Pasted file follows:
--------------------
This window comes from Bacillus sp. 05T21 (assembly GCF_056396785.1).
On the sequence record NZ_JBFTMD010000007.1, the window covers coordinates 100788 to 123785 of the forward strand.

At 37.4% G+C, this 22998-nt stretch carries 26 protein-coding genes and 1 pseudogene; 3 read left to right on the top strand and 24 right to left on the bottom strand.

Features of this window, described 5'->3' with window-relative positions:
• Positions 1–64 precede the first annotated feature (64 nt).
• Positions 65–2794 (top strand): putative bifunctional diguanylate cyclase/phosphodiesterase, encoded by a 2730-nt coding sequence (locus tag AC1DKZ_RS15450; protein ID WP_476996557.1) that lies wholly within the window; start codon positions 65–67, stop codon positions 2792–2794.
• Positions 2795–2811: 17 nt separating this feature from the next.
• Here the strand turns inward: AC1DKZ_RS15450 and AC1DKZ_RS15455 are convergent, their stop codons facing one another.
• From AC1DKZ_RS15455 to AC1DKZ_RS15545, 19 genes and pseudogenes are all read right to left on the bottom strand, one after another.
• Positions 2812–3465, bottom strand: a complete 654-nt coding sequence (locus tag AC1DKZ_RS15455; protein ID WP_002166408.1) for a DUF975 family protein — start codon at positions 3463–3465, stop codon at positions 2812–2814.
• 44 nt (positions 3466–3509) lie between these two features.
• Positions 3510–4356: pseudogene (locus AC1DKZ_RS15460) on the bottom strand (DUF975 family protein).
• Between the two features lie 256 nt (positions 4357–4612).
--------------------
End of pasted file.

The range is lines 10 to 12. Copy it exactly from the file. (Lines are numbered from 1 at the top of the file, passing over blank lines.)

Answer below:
• Positions 2812–3465, bottom strand: a complete 654-nt coding sequence (locus tag AC1DKZ_RS15455; protein ID WP_002166408.1) for a DUF975 family protein — start codon at positions 3463–3465, stop codon at positions 2812–2814.
• 44 nt (positions 3466–3509) lie between these two features.
• Positions 3510–4356: pseudogene (locus AC1DKZ_RS15460) on the bottom strand (DUF975 family protein).